Chinese netizens pay tribute to Kazuo Inamori, a broadly respected business management master
Business icon made outstanding contribution to China-Japan ties
Published: Aug 30, 2022 11:14 PM
Kazuo Inamori File photo:VCG

Kazuo Inamori File photo:VCG

The death of Kazuo Inamori, a respected master of business management, was one of the most discussed topics on Chinese social media on Tuesday, with 310 million views as of press time. 

The peace-loving character and independent thinking that characterized entrepreneurs such as Inamori shed light on today's issues, as China-Japan ties are at a crossroads due to Tokyo's series of provocative moves, analysts said.

Inamori, well-known in China and deemed a role model for Chinese entrepreneurs from tycoons to rank-and-file business owners, was also remembered for his friendliness toward China, including his charity work in China.

Netizens paid tribute to the legendary figure on Tuesday by writing Inamori's mottoes on social media posts, recounting his most famous books and sharing how the philosophy of the Japanese businessman benefited and changed people's lives. Others said Inamori helped them distinguish between businessmen and true entrepreneurs.

Inamori died on August 24, aged 90, Japanese news network NHK reported on Tuesday. The legendary Japanese business magnate and mentor was the founder of Japanese multinational ceramics and electronics manufacturer Kyocera and Japanese telecommunications operator KDDI. Inamori was also the chairman of Japan Airlines.

Chinese analysts said that the genial economic and trade cooperation between China and Japan during the past decades is now facing changes, with the Japanese government holding a more hawkish stance toward China. 

Chinese Ambassador to Japan Kong Xuanyou said at a seminar on August 27 that relations between China and Japan are at a crucial crossroads, as Japan, in collaboration with the US, is increasingly considering China as its competitor and rival. Kong urged Japan not to cross the red line on the Taiwan question, and avoid incurring further damage on bilateral ties.

This year marks the 50th anniversary of the normalization of diplomatic relations between China and Japan.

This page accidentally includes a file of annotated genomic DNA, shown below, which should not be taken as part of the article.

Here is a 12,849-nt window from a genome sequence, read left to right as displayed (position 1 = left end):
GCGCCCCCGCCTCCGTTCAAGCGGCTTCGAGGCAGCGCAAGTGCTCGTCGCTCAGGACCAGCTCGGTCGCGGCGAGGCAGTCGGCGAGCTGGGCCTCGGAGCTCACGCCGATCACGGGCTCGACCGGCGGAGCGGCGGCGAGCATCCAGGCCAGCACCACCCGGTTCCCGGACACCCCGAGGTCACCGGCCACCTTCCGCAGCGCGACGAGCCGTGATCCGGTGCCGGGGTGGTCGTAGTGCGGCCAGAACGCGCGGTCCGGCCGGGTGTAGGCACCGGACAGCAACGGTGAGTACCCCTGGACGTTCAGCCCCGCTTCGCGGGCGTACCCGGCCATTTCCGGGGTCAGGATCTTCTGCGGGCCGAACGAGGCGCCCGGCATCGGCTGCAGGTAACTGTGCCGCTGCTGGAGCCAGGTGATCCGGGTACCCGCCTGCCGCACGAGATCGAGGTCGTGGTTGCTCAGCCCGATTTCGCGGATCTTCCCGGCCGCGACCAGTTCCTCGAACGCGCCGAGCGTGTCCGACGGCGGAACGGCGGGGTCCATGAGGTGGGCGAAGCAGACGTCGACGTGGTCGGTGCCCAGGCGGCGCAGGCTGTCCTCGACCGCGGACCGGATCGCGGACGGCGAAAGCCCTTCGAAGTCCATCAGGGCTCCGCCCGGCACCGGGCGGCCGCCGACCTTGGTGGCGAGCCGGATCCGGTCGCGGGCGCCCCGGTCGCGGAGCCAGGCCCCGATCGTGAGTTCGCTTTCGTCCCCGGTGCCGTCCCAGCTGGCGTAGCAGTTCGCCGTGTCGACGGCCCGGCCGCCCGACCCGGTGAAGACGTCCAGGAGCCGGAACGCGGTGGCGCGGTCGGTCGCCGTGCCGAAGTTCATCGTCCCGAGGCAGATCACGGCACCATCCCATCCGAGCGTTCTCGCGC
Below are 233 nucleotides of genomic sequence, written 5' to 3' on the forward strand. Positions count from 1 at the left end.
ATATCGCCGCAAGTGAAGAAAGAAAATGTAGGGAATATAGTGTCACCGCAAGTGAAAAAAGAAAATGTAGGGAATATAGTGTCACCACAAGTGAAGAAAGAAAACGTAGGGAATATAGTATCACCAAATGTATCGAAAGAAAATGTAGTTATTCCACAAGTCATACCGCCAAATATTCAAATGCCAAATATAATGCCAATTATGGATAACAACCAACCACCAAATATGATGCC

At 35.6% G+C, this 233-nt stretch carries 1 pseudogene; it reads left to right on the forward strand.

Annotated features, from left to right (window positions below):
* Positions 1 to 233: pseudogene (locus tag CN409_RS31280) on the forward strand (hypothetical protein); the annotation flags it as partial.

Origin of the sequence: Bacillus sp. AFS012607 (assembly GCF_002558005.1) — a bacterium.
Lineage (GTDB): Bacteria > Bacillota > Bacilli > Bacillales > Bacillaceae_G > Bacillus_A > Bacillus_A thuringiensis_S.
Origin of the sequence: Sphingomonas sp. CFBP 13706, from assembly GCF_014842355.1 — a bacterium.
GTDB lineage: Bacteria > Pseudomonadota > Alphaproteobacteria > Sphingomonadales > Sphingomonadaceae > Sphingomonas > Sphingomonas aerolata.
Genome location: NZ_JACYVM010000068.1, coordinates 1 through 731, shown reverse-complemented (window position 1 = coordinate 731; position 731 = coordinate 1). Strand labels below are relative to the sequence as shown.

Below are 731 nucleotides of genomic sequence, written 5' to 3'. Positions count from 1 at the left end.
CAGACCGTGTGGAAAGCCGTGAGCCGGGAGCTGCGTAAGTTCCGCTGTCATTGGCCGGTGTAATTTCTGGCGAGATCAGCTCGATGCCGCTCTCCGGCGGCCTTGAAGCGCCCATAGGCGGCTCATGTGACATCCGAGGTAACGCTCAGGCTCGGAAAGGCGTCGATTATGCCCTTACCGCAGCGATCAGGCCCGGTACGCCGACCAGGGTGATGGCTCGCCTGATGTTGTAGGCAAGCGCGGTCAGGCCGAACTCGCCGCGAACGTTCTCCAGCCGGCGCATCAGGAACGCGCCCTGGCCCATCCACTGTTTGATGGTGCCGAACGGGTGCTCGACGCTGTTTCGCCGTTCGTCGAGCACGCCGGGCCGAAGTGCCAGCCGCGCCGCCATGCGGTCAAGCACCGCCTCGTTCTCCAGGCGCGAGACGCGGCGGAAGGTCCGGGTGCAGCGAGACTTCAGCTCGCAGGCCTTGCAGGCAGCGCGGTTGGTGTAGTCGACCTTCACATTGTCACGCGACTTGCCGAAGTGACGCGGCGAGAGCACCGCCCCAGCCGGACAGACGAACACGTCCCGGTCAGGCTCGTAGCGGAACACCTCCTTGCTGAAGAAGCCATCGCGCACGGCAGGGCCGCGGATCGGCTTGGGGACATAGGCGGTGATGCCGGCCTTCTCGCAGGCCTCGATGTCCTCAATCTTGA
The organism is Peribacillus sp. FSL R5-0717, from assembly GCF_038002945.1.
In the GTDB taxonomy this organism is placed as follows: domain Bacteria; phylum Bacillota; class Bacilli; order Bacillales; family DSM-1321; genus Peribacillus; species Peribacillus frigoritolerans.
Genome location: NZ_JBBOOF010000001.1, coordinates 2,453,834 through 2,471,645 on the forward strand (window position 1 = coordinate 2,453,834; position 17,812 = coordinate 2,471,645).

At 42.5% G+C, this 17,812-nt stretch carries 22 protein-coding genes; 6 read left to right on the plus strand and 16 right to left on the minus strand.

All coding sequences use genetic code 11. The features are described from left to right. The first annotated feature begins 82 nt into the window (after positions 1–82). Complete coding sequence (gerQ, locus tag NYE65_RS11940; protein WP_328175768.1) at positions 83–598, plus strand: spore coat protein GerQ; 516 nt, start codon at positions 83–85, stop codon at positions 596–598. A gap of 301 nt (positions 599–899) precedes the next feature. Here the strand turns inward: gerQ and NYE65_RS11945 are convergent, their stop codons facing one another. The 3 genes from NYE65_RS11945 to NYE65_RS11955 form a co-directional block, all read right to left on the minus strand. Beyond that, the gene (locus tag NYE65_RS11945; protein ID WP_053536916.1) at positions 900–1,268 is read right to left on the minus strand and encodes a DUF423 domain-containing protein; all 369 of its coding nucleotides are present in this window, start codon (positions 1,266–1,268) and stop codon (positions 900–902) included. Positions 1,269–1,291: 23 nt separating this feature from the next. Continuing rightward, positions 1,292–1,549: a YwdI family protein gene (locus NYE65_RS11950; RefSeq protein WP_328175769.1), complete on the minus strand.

Having paid his first visit to China in 1975, Inamori worked hard for friendly cooperation between China and Japan, and he actively engaged in expanding people-to-people exchanges between the two countries and setting up scholarships for Chinese students.

The life of Inamori also spanned a period when the relative economic strength of China and Japan underwent vast changes. 

From 1978 to 2018, China's GDP expanded 225 times, and the country became the world's top industrial nation and trading power.

Japan, which was China's top investor and top trading partner for a long period, experienced the "two lost decades" with a recession after the economic bubble burst in the 1990s.

The comparative economic strength also witnessed a watershed moment when China has leapfrogged Japan in 2010 to become the world's second-largest economy, a title Japan has held for more than 40 years.

Analysts said Inamori, as a representative of Japanese entrepreneurs, made positive contributions to the normalization of China-Japan relations by strengthening communication, and these entrepreneurs also played a constructive role in speeding up China's reform and opening-up.

Zhang Jifeng, a former vice director of the Institute of Japanese Studies at the Chinese Academy of Social Sciences, told the Global Times on Tuesday that Inamori enlightened a host of Chinese businessmen, especially during the 1980s and 1990s, a time when China's private economy started to bud.

"The private economy was quite a novel thing at that time, and nobody had formed a systemic understanding of it. At such a time, Inamori brought much-needed advanced management concepts to Chinese entrepreneurs," Zhang said.

Li Tianguo, an associate professor at the National Institute of International Strategy, told the Global Times that one reason for Chinese people's remembrance of Inamori has something to do with the fact that China-Japan relations are at a crossroads today.

"This has made Chinese people think of him, who once strenuously pushed for friendly ties between China and Japan," Li said, noting that decades of cooperation have closely interwoven the interests of China and Japan, and concrete benefits of such cooperation are felt by both peoples.

"The older generation of entrepreneurs, with their peace-loving character, and the spirit of sharing and cooperation, shed a light on issues related to today's business community in both countries," Li said. 

"These include treating each other with respect and understanding, as well as working to address problems with pragmatic cooperation to attain win-win results."

"Their roles in China-Japan business exchanges, their independent thinking, and the respect they showed toward China are valuable assets for both countries," Zhang said. 

Zhang added that Japanese Prime Minister Fumio Kishida's government did not inherit any core values from well-known business managers like Inamori, but heavily dependent on the US politically and economically, which sacrifices the interests of Japanese people. 

Japan's newly passed economic security law, which imposes restrictions and requires tougher investment scrutiny for Japanese companies to carry out high-tech cooperation with China, has caused its investment in China to slow down.

In the first half of 2022, South Korea overtook Japan as China's No.4 trading partner.